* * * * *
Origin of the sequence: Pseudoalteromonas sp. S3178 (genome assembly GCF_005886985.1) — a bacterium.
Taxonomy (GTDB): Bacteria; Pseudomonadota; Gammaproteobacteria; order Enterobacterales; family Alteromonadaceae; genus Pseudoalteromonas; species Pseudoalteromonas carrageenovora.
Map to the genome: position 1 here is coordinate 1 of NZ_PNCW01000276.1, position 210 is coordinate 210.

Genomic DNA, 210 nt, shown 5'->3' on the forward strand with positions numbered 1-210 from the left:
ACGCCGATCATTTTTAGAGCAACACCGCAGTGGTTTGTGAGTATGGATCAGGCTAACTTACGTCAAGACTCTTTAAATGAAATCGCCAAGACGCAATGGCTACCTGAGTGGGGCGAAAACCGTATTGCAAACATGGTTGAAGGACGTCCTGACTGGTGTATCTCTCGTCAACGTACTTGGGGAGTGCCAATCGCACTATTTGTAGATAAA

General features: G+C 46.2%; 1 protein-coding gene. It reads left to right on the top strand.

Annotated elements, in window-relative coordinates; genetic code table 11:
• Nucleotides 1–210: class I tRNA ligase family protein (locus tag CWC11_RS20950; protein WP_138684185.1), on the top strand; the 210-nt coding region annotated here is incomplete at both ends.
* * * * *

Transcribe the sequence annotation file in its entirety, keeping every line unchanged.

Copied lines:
Origin of the sequence: Pseudoalteromonas sp. S3178 (genome assembly GCF_005886985.1) — a bacterium.
Taxonomy (GTDB): Bacteria; Pseudomonadota; Gammaproteobacteria; order Enterobacterales; family Alteromonadaceae; genus Pseudoalteromonas; species Pseudoalteromonas carrageenovora.
Map to the genome: position 1 here is coordinate 1 of NZ_PNCW01000276.1, position 210 is coordinate 210.

Genomic DNA, 210 nt, shown 5'->3' on the forward strand with positions numbered 1-210 from the left:
ACGCCGATCATTTTTAGAGCAACACCGCAGTGGTTTGTGAGTATGGATCAGGCTAACTTACGTCAAGACTCTTTAAATGAAATCGCCAAGACGCAATGGCTACCTGAGTGGGGCGAAAACCGTATTGCAAACATGGTTGAAGGACGTCCTGACTGGTGTATCTCTCGTCAACGTACTTGGGGAGTGCCAATCGCACTATTTGTAGATAAA

General features: G+C 46.2%; 1 protein-coding gene. It reads left to right on the top strand.

Annotated elements, in window-relative coordinates; genetic code table 11:
• Nucleotides 1–210: class I tRNA ligase family protein (locus tag CWC11_RS20950; protein WP_138684185.1), on the top strand; the 210-nt coding region annotated here is incomplete at both ends.